Michael Data

May want to do certain search operations over priority values.
Want to do priority-queue type operations: what is the next-largest integer?

  • success(q)
  • Find input object with key > q, as close as possible
  • if q > top key: abort, no such item
  • if z ⇐ bottom key, return bottom item

van Embde Boas Tree

Recursive tree structure for integer searching. Base case is any other search method. Current iteration stores min, max values and a hash function into $O(i)$ recursive structures. Record with key $x$ goes into subset $S_{hi(x)}$.
Time bound depends on N, the range of possible keys,

e.g. van Emde Boas tree [Kaas, Zijkstia '76] which are O(log log N) per operation:

  • i-bit binary number x
  • (i = 8) 11011110
  • upper half of x (i/2 bits, hi(x)):
  • x » (i/2) == 1101
  • lower half of x (i/2 bits, lo(x)):
  • x & 1)
1 « (i/2)-1) == 1110
  • VEB(i):
  • if i is a constant:
  • store a list of keys-record pairs
  • otherwise:
  • keep records with min and max keys separate
  • in instance variables top,bottom
  • partition remaining records into subsets Si
  • record with key x goes into Si( hi(x) )
  • for each non-empty subset Si:
  • create recursive data structure VEB(i/2) “Li”
  • stores records of Si but where every record
  • only uses the low half of its keys: lo(x)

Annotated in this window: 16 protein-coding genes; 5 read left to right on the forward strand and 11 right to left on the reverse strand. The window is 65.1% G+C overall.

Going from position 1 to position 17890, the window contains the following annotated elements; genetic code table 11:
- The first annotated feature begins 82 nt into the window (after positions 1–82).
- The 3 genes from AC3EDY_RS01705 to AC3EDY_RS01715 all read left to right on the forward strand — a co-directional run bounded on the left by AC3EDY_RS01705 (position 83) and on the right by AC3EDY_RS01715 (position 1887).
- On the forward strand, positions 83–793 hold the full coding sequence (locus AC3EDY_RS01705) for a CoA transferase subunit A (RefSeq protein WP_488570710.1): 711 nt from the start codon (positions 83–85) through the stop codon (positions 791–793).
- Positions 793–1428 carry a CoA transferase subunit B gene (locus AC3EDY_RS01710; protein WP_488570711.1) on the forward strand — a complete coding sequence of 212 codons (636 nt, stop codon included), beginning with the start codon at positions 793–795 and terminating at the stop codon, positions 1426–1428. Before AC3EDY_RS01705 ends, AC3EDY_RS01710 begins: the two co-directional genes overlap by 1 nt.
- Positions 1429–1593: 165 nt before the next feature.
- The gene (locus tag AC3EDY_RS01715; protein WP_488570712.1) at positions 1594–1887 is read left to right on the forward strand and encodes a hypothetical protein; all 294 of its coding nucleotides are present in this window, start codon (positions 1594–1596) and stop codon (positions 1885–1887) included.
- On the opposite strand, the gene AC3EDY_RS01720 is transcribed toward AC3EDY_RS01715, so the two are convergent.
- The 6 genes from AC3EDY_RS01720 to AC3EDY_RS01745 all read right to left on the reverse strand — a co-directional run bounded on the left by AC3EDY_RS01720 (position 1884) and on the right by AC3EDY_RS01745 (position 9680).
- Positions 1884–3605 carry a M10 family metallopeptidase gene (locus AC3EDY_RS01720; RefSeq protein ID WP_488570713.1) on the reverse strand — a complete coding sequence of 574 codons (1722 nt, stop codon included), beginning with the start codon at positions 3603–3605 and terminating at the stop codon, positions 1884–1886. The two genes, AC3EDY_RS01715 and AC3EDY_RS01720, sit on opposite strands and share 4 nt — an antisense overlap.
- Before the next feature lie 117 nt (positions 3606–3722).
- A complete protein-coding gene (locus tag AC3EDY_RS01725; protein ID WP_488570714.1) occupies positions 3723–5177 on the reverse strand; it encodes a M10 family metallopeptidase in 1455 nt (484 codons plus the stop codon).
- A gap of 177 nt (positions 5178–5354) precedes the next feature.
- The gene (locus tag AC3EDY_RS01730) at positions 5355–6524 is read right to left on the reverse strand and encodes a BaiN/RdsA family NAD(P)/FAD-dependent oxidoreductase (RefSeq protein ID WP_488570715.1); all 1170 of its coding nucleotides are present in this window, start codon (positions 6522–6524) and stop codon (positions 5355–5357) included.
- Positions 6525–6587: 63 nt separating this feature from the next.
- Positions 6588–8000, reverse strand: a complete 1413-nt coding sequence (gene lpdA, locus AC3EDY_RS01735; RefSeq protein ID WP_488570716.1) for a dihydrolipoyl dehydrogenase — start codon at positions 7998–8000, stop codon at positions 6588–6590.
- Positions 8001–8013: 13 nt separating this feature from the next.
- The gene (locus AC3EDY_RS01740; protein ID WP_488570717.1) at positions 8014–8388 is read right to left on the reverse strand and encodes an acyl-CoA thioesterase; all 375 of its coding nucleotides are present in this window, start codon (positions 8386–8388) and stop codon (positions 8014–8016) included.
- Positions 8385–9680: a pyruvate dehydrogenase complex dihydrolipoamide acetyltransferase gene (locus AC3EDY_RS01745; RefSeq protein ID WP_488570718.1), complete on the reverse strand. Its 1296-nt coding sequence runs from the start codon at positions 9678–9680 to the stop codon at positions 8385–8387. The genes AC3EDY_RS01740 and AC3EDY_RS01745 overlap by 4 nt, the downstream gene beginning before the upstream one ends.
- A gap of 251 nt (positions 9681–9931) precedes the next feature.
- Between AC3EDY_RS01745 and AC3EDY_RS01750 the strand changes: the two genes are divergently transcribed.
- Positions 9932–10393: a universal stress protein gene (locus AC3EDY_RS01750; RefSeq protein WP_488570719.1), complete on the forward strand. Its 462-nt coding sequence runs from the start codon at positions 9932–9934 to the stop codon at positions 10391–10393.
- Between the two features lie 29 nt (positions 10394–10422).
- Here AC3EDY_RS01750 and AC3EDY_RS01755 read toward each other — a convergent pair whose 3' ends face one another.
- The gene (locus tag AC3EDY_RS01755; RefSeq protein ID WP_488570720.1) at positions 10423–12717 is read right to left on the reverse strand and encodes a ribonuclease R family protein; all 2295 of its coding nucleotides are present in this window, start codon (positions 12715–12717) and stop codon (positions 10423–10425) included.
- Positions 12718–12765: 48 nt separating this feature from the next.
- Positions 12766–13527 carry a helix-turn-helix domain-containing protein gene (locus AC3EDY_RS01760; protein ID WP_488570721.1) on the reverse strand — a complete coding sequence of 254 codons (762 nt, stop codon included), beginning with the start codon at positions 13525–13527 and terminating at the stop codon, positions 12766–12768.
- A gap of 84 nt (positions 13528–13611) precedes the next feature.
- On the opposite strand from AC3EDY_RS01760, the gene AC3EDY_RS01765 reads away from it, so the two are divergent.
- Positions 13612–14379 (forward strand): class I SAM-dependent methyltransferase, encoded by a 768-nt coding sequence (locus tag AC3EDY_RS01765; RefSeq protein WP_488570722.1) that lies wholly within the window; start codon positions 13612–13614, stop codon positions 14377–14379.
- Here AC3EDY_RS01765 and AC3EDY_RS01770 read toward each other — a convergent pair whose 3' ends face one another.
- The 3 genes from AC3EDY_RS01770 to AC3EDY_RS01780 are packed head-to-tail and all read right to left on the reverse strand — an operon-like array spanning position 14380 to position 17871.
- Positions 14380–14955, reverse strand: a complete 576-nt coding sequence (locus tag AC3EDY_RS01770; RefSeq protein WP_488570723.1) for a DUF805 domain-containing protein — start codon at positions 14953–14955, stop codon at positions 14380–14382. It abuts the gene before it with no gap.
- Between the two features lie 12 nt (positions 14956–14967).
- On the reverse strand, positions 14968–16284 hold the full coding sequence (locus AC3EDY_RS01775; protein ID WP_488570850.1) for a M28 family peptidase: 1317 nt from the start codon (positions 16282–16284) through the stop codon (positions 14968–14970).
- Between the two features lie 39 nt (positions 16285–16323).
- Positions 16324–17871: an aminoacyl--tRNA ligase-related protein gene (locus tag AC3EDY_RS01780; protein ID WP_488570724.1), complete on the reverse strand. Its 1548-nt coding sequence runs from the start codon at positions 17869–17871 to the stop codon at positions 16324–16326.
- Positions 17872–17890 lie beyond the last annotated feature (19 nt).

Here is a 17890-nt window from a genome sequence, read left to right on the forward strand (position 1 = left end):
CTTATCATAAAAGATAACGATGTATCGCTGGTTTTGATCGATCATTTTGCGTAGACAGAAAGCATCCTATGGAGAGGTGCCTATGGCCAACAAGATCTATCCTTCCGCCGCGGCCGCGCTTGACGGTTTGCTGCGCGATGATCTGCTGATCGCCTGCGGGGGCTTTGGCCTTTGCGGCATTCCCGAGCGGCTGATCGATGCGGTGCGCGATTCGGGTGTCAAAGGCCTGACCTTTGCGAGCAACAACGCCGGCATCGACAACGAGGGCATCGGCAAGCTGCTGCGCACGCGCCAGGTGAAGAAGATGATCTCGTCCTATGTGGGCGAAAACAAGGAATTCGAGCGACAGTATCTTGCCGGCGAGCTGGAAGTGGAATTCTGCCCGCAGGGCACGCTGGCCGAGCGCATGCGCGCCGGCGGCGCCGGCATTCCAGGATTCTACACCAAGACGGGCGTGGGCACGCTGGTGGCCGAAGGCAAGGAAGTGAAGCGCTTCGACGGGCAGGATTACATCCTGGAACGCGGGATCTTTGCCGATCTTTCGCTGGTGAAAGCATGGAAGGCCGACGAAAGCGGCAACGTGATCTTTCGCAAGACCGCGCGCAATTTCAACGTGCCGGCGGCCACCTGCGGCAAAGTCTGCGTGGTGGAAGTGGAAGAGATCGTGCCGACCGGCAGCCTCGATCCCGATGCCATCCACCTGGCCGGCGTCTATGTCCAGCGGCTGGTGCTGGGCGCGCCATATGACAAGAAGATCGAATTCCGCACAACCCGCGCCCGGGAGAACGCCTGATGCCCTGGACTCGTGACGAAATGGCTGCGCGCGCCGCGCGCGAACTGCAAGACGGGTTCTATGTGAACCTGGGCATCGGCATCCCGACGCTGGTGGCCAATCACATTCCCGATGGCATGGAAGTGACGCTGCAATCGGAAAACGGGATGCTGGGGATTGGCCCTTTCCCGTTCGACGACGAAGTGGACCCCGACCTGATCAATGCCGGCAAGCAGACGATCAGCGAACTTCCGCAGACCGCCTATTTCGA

• store dictionary D
  • D(i) maps instance i to Li
  • create recursive data structure VEB(i/2), called H
  • success(q)
  • if D[hi(q)] is nonempty:
  • if lo(q) ⇐ D[hi(q)]'s top key:
  • We have a nonempty recursive structure with the same high half
  • with at least one element which could be >= q
  • return D[hi(q)].success(lo(q))
  • try:
  • return H.successor(hi(q)+1).bottom
  • except:
  • return top
  • insert(object x, key k):
  • if 0 items already:
  • top = x
  • bottom = x
  • if 1 item already:
  • update top or bottom to x
  • if more than 1 item:
  • check for updating top and bottom
  • if D[hi(k)] nonempty:
  • store x,lo(k) in D[hi(k)]
  • else:
  • make new VEB(i/2) L for …
  • deletion is a little more complicated.
  • If it is the top or bottom,
  • the new top or bottom has to be found and removed

=== Fusion Tree ===
Time bound depends only on n, the number of items in the structure.

Fusion tree is a [http://en.wikipedia.org/wiki/B-Tree B-tree] with B = $\log(n)^{1/4}$, but each node is stored as a compressed trie of its keys as binary number. Plus clever binary table-lookup tricks and arithmetic to make it fast.

B-tree: balanced search tree with greater than 2 children per node. The number of children is between B and 2B. Its height is $O(\frac{\log n }{ \log B})$.
  • * O(log n / log B) steps to search
  • each step may use O(log B) to find the correct child
  • * update is also slow
  • each step may use O(B) time
  • * search or update uses only O(log n / log B) block I/O operations

Each node contains a number of keys within a set range. For $n$ keys within the node, there will be $n+1$ child references to sub-trees defined by the values of the $n$ keys.